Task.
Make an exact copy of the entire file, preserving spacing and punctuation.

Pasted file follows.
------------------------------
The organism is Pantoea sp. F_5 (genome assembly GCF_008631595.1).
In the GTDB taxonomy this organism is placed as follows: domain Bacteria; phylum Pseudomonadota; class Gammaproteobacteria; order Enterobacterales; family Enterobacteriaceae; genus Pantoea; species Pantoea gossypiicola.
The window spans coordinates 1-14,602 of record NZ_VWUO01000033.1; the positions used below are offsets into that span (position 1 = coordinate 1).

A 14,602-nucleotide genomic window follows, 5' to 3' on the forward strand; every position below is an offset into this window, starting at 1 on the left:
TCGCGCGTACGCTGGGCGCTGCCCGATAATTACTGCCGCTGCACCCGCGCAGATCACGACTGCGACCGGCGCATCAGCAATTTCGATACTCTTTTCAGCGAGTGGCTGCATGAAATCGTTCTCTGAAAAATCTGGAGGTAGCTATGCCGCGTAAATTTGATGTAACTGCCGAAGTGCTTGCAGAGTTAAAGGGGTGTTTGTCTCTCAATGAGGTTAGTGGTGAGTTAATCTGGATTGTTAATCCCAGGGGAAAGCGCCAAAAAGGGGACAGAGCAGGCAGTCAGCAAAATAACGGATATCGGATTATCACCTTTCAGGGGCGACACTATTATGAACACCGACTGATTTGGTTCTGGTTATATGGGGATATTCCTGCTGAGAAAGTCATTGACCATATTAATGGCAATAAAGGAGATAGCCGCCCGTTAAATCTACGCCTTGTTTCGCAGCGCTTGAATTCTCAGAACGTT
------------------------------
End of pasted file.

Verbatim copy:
The organism is Pantoea sp. F_5 (genome assembly GCF_008631595.1).
In the GTDB taxonomy this organism is placed as follows: domain Bacteria; phylum Pseudomonadota; class Gammaproteobacteria; order Enterobacterales; family Enterobacteriaceae; genus Pantoea; species Pantoea gossypiicola.
The window spans coordinates 1-14,602 of record NZ_VWUO01000033.1; the positions used below are offsets into that span (position 1 = coordinate 1).

A 14,602-nucleotide genomic window follows, 5' to 3' on the forward strand; every position below is an offset into this window, starting at 1 on the left:
TCGCGCGTACGCTGGGCGCTGCCCGATAATTACTGCCGCTGCACCCGCGCAGATCACGACTGCGACCGGCGCATCAGCAATTTCGATACTCTTTTCAGCGAGTGGCTGCATGAAATCGTTCTCTGAAAAATCTGGAGGTAGCTATGCCGCGTAAATTTGATGTAACTGCCGAAGTGCTTGCAGAGTTAAAGGGGTGTTTGTCTCTCAATGAGGTTAGTGGTGAGTTAATCTGGATTGTTAATCCCAGGGGAAAGCGCCAAAAAGGGGACAGAGCAGGCAGTCAGCAAAATAACGGATATCGGATTATCACCTTTCAGGGGCGACACTATTATGAACACCGACTGATTTGGTTCTGGTTATATGGGGATATTCCTGCTGAGAAAGTCATTGACCATATTAATGGCAATAAAGGAGATAGCCGCCCGTTAAATCTACGCCTTGTTTCGCAGCGCTTGAATTCTCAGAACGTT